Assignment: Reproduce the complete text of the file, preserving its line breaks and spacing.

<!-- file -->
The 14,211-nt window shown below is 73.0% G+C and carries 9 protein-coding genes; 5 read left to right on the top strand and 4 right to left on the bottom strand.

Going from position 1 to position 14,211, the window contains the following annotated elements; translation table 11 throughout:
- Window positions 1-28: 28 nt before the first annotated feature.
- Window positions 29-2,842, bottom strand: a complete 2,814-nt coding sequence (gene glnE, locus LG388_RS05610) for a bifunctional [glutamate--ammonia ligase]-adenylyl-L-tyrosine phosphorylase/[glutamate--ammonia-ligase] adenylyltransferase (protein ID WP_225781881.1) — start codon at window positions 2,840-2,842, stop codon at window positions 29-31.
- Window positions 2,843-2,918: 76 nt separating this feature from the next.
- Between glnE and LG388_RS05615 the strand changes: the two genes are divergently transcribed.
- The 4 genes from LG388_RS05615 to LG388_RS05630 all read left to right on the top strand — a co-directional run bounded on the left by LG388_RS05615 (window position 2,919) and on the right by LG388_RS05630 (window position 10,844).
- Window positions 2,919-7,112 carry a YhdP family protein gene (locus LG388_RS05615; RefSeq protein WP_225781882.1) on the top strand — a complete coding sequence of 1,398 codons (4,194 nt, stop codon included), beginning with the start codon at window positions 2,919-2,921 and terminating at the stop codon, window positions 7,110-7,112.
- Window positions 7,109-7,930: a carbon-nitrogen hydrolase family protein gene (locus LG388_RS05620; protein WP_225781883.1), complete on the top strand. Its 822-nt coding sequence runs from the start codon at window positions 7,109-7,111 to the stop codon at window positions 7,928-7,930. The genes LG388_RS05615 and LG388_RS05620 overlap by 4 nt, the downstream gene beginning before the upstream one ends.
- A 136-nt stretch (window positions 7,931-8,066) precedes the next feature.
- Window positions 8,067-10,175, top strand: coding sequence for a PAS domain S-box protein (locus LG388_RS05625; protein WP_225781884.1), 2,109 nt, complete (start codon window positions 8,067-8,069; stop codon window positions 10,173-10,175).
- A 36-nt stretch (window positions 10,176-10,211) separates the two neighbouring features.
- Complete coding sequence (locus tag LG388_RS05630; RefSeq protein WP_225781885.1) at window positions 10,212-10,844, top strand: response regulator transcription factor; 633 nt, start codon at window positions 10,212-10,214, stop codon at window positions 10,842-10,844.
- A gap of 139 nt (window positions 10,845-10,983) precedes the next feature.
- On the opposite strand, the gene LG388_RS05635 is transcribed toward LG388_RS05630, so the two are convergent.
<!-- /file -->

The 14,211-nt window shown below is 73.0% G+C and carries 9 protein-coding genes; 5 read left to right on the top strand and 4 right to left on the bottom strand.

Going from position 1 to position 14,211, the window contains the following annotated elements; translation table 11 throughout:
- Window positions 1-28: 28 nt before the first annotated feature.
- Window positions 29-2,842, bottom strand: a complete 2,814-nt coding sequence (gene glnE, locus LG388_RS05610) for a bifunctional [glutamate--ammonia ligase]-adenylyl-L-tyrosine phosphorylase/[glutamate--ammonia-ligase] adenylyltransferase (protein ID WP_225781881.1) — start codon at window positions 2,840-2,842, stop codon at window positions 29-31.
- Window positions 2,843-2,918: 76 nt separating this feature from the next.
- Between glnE and LG388_RS05615 the strand changes: the two genes are divergently transcribed.
- The 4 genes from LG388_RS05615 to LG388_RS05630 all read left to right on the top strand — a co-directional run bounded on the left by LG388_RS05615 (window position 2,919) and on the right by LG388_RS05630 (window position 10,844).
- Window positions 2,919-7,112 carry a YhdP family protein gene (locus LG388_RS05615; RefSeq protein WP_225781882.1) on the top strand — a complete coding sequence of 1,398 codons (4,194 nt, stop codon included), beginning with the start codon at window positions 2,919-2,921 and terminating at the stop codon, window positions 7,110-7,112.
- Window positions 7,109-7,930: a carbon-nitrogen hydrolase family protein gene (locus LG388_RS05620; protein WP_225781883.1), complete on the top strand. Its 822-nt coding sequence runs from the start codon at window positions 7,109-7,111 to the stop codon at window positions 7,928-7,930. The genes LG388_RS05615 and LG388_RS05620 overlap by 4 nt, the downstream gene beginning before the upstream one ends.
- A 136-nt stretch (window positions 7,931-8,066) precedes the next feature.
- Window positions 8,067-10,175, top strand: coding sequence for a PAS domain S-box protein (locus LG388_RS05625; protein WP_225781884.1), 2,109 nt, complete (start codon window positions 8,067-8,069; stop codon window positions 10,173-10,175).
- A 36-nt stretch (window positions 10,176-10,211) separates the two neighbouring features.
- Complete coding sequence (locus tag LG388_RS05630; RefSeq protein WP_225781885.1) at window positions 10,212-10,844, top strand: response regulator transcription factor; 633 nt, start codon at window positions 10,212-10,214, stop codon at window positions 10,842-10,844.
- A gap of 139 nt (window positions 10,845-10,983) precedes the next feature.
- On the opposite strand, the gene LG388_RS05635 is transcribed toward LG388_RS05630, so the two are convergent.